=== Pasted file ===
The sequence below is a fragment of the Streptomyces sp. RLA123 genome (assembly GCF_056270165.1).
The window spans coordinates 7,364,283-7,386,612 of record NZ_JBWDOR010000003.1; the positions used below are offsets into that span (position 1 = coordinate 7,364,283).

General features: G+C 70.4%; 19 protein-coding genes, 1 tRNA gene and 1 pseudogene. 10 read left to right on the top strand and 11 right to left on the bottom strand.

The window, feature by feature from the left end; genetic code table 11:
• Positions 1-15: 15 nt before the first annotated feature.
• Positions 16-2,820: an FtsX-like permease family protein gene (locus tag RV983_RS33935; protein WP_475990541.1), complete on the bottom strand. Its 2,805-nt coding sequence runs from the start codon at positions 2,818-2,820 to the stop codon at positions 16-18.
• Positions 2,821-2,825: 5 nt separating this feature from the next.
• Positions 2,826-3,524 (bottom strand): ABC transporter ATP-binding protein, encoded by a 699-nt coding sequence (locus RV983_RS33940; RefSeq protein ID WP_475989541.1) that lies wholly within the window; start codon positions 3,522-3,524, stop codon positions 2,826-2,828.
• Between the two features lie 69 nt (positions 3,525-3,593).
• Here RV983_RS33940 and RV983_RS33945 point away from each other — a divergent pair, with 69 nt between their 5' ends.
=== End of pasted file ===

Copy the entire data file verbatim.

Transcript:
The sequence below is a fragment of the Streptomyces sp. RLA123 genome (assembly GCF_056270165.1).
The window spans coordinates 7,364,283-7,386,612 of record NZ_JBWDOR010000003.1; the positions used below are offsets into that span (position 1 = coordinate 7,364,283).

General features: G+C 70.4%; 19 protein-coding genes, 1 tRNA gene and 1 pseudogene. 10 read left to right on the top strand and 11 right to left on the bottom strand.

The window, feature by feature from the left end; genetic code table 11:
• Positions 1-15: 15 nt before the first annotated feature.
• Positions 16-2,820: an FtsX-like permease family protein gene (locus tag RV983_RS33935; protein WP_475990541.1), complete on the bottom strand. Its 2,805-nt coding sequence runs from the start codon at positions 2,818-2,820 to the stop codon at positions 16-18.
• Positions 2,821-2,825: 5 nt separating this feature from the next.
• Positions 2,826-3,524 (bottom strand): ABC transporter ATP-binding protein, encoded by a 699-nt coding sequence (locus RV983_RS33940; RefSeq protein ID WP_475989541.1) that lies wholly within the window; start codon positions 3,522-3,524, stop codon positions 2,826-2,828.
• Between the two features lie 69 nt (positions 3,525-3,593).
• Here RV983_RS33940 and RV983_RS33945 point away from each other — a divergent pair, with 69 nt between their 5' ends.